Seeing people on Facebook that I knew from school get tons of likes on their posts also bugs me, because I’m lucky enough to get one or two, all from my family members. It’s also the friend counts. A couple of my high school mates have over 1,000 friends and growing while I’ve been hovering around 290 for a while now (about 30 of those “friends” are fake accounts set up by my family for games, so the total is a lot lower), and I try not to feel that envy when I see the totals but it immediately puts me on a much lower pedestal. It also doesn’t help when I hear that some of my “friends” are living much more exciting lives than I (going to different countries, attending high-profile colleges, getting to know lots of people), while I just sit on the sidelines at home and watch. One of my friends, his first name Joshua, one day posted that he was visiting Taipei and also was going to attend college there. The results of that post? Over 100 likes and comments. And I tried to feel great for him but a surge of the green-eyed monster outweighed this, and I added another “like” to the boiling pot even though there’s likely no reciprocation by doing so.

With Twitter, it’s a little bit different for me. I don’t tend to have much jealously, except, of course from people I hate such as Justin Bieber and seeing their annoyingly narcissistic tweets. I don’t let the high follower counts and retweet numbers of celebrities get to me because that is mainly what you’d expect. It’s just when I fail to get any retweets or favorites on my individual tweets, some of them I thought were witty and humorous, and others seem to have a lot more success. But hey, it’s all a numbers game in the end, isn’t it?

I don’t get on Instagram at all (not since 2012), so there’s really no reason for envy there.

With WordPress, I’ve come to realize this is a learning process and you can’t expect to succeed overnight. There are a number of bloggers I know out there that have over 4,000 followers and get like counts ranging from 60 to 200, and yes, there does come some jealousy, but I quickly face the facts that these bloggers have obviously been at this for a while and have honed their craft, leading to their surge of popularity. Seeing exceptional, Freshly Pressed worthy writing and the most beautiful pictures from bloggers also puts my work into perspective and I realize I could never copy them no matter how hard I tried. With blogging, it’s better to be authentic than try to live a life that’s not you.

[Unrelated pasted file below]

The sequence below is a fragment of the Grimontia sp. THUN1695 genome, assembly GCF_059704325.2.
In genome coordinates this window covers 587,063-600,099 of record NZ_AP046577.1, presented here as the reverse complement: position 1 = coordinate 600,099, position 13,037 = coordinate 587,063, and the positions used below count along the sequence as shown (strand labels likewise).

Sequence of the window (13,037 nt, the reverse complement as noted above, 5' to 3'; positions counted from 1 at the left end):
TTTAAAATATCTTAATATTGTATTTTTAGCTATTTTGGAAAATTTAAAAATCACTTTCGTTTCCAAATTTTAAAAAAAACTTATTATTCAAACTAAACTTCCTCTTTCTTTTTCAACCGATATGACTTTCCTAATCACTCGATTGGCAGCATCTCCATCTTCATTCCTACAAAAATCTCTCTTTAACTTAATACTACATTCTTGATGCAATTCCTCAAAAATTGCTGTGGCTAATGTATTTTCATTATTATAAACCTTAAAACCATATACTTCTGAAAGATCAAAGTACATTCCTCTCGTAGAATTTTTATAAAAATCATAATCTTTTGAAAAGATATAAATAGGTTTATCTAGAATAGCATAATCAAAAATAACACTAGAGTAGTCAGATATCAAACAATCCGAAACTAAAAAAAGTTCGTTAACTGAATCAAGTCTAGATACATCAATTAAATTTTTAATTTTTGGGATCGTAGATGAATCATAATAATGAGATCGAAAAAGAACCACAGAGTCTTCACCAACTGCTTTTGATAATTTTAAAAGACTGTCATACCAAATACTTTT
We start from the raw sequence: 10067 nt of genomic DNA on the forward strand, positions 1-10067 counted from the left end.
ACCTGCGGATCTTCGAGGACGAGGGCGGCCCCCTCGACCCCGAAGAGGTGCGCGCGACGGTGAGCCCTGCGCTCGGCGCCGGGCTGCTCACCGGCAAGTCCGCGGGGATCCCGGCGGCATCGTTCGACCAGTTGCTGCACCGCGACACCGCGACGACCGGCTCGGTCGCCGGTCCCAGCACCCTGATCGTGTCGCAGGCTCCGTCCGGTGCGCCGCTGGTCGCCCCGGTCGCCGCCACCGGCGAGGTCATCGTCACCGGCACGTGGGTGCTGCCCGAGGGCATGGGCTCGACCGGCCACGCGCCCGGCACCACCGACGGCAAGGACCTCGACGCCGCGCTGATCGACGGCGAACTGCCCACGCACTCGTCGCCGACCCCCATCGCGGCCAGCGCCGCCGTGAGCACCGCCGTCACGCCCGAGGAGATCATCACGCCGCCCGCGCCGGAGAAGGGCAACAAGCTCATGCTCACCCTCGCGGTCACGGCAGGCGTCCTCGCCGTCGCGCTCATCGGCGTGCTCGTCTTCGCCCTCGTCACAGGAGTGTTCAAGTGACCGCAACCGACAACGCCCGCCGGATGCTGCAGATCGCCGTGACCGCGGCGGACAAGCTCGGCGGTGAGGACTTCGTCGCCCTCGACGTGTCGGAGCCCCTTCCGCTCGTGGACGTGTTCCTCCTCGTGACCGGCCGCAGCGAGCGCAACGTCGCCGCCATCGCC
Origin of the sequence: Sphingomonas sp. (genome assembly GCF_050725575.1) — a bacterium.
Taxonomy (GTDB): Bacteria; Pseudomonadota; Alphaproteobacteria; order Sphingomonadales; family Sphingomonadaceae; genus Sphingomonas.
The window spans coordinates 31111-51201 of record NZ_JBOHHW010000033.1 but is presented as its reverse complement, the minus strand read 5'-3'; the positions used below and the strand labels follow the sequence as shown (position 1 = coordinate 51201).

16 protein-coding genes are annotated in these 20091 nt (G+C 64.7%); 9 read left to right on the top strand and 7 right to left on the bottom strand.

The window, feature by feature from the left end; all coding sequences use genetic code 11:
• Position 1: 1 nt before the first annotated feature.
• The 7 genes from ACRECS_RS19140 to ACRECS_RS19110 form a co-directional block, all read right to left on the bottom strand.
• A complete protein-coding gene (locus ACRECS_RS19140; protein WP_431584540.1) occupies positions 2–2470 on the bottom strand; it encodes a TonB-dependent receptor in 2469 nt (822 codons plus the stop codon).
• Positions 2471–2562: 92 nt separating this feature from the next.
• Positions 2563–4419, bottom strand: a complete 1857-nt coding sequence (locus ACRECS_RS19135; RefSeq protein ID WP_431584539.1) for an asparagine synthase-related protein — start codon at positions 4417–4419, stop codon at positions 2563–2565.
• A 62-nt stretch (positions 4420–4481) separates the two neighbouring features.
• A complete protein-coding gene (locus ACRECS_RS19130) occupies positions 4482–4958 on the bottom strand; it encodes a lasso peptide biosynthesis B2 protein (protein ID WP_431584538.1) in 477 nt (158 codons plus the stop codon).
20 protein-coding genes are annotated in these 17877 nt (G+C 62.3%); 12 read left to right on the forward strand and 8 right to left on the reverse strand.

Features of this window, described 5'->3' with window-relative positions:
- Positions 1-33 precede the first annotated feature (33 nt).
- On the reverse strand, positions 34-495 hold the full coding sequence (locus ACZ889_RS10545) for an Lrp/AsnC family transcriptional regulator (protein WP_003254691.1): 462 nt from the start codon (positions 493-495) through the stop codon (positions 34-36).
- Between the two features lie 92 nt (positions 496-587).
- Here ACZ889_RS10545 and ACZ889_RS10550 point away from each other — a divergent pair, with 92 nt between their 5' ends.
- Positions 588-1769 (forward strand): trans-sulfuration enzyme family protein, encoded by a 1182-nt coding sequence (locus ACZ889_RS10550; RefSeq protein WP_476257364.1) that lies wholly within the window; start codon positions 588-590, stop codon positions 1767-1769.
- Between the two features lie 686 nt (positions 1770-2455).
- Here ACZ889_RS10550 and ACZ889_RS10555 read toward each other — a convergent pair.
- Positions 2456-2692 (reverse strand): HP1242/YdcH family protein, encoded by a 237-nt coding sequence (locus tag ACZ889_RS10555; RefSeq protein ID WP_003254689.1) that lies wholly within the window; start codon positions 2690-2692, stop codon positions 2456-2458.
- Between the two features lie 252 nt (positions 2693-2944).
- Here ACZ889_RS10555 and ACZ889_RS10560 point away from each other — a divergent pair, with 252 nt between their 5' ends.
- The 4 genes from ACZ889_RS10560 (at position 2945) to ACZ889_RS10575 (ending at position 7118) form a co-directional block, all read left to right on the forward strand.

The Internet can be an evil place sometimes. Don’t let the jealousy get to you because it can consume you to the point where you will stop at nothing to reach the pinnacle of recognition and respect. It’s happened to me a number of times – and about half of those followers I paid for on Twitter have since disappeared thanks to Twitter’s great purging system of inactive robot accounts. I’ll never fall for that scam again.

It’s no use trying to conquer the Internet. Just be yourself and have fun; if you feel like it’s getting to you go outside and get some fresh air and remember that the Internet is just an invisible layer that can be shut off at anytime you want.


In response to The Daily Post’s writing prompt: “Green-Eyed Lady.”

We all get jealous from time to time — what wakes the green-eyed monster for you?

Believing In My Internet Life

My life is on the Internet. For the last 10 years or so it has been. The sudden rise of the social media era (circa 2002) and all of these websites that basically act as stop and go community hubs along an interstate highway has made me realize you can’t feel alone anymore on the web, not like when I first discovered it one sunny day in about 1998, when Google was still just a search engine and nothing more. We are closer to one another than ever before behind these machines and other devices of ours. The Internet (or internet) is bigger and more accessible now than it was ten years ago (does anyone still use dial-up?) Our lives on social media seek approval from the number of followers, likes, comments, views, re-tweets, and other statistical things that are basically the currency of the Internet (other than those bit-coins that someday might actually gain trust in using). Not that those things actually are of a big importance to me though but it still makes me feel good whenever I get likes on my content or someone enjoys it so much that they would feel free to follow or subscribe to me (something that is taken for granted by some of the larger players out there).